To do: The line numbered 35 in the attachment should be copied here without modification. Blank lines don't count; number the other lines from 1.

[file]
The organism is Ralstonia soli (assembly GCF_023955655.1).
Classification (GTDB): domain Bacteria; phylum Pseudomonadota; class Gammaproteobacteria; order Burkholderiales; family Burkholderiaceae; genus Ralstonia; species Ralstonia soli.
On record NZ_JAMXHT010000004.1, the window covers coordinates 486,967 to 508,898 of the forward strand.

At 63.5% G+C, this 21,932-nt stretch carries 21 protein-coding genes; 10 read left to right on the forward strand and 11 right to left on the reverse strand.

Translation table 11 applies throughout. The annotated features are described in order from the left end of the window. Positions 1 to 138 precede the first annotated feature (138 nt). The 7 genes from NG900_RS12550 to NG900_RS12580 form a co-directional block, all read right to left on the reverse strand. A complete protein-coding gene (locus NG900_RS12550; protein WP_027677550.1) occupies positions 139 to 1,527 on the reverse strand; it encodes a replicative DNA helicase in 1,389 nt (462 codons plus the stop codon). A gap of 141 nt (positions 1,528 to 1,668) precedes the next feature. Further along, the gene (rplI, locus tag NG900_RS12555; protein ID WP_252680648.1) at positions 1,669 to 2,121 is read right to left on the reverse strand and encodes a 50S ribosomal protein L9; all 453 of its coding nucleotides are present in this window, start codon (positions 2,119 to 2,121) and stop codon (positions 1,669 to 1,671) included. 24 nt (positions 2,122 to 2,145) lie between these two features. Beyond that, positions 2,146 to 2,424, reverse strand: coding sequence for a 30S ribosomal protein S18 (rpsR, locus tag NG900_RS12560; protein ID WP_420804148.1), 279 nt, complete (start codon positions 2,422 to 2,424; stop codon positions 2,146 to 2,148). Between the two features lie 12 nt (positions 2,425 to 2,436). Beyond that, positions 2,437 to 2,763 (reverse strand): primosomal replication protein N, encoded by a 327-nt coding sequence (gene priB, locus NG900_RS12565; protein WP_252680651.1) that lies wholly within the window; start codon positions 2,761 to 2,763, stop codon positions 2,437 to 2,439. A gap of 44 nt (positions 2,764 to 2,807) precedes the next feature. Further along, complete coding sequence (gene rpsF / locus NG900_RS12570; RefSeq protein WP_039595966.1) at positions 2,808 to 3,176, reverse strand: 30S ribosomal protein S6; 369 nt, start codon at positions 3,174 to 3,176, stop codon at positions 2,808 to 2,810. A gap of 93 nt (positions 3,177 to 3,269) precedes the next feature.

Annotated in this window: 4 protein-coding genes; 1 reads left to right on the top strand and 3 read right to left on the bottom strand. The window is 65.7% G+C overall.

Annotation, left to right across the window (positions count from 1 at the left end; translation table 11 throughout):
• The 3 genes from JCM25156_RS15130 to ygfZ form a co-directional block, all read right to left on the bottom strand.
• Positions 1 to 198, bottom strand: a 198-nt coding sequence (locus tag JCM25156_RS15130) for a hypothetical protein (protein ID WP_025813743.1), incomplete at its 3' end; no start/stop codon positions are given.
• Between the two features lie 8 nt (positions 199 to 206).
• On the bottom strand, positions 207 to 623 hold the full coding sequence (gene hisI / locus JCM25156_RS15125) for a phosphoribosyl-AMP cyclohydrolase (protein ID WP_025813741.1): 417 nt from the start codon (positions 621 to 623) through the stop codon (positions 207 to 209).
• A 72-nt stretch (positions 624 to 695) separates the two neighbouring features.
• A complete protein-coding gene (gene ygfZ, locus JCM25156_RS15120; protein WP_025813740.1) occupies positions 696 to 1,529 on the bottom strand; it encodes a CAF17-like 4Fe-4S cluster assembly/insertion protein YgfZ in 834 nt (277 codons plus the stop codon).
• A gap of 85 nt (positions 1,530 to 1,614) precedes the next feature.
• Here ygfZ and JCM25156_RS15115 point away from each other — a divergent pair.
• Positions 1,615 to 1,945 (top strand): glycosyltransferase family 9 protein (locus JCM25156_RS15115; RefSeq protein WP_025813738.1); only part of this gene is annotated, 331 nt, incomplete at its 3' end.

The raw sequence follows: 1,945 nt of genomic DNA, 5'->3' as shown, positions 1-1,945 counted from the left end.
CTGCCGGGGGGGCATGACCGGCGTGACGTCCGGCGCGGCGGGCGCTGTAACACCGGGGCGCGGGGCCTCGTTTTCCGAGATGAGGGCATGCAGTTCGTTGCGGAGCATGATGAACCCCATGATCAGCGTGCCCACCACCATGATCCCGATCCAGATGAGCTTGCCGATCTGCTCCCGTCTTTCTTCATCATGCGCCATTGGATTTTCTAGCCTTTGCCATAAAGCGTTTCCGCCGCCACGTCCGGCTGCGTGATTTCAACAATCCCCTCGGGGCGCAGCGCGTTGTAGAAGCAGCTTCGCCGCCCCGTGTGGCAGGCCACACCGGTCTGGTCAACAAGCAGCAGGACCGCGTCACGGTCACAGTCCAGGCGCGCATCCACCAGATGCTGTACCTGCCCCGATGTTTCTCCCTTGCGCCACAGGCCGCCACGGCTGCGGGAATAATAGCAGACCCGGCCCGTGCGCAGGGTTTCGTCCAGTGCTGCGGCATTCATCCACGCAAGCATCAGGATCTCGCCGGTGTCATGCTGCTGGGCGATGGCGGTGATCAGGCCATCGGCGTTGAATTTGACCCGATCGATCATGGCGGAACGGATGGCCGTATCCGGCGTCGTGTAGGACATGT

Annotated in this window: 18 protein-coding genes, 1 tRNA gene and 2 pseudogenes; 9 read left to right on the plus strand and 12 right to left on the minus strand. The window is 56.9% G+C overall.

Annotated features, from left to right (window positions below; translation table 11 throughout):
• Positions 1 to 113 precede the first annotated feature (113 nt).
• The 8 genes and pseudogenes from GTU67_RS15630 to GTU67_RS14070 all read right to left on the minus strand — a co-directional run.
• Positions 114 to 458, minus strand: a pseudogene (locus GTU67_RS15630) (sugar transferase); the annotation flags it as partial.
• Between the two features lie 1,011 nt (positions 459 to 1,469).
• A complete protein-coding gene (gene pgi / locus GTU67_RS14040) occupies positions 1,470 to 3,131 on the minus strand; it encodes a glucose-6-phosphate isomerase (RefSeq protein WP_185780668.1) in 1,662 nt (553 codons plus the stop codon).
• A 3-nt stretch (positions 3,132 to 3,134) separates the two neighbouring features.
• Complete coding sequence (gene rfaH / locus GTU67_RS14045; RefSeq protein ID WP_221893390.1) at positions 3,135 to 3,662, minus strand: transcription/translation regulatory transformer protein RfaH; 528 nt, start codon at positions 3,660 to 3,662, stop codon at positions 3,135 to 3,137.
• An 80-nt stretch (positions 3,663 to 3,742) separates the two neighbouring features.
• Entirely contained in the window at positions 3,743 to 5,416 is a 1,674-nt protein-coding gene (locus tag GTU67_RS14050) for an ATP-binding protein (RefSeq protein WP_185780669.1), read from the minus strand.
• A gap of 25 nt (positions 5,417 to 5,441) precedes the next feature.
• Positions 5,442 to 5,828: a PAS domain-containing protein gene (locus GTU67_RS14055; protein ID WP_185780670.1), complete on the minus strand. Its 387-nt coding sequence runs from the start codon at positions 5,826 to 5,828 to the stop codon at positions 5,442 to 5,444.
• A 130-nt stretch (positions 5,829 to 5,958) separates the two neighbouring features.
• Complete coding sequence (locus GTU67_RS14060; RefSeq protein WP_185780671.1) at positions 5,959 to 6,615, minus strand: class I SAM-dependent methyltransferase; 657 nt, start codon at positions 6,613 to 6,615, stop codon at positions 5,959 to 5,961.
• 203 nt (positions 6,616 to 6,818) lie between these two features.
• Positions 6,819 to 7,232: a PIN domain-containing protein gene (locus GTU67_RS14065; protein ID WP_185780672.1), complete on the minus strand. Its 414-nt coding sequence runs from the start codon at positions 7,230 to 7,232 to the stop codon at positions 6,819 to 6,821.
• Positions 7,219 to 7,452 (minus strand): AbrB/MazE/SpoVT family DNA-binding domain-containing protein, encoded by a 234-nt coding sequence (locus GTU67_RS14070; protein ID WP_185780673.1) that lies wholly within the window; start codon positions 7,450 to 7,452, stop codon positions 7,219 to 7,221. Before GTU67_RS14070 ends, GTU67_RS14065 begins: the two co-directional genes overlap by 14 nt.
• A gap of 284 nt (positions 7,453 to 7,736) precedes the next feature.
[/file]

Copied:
• Positions 6,819 to 7,232: a PIN domain-containing protein gene (locus GTU67_RS14065; protein ID WP_185780672.1), complete on the minus strand. Its 414-nt coding sequence runs from the start codon at positions 7,230 to 7,232 to the stop codon at positions 6,819 to 6,821.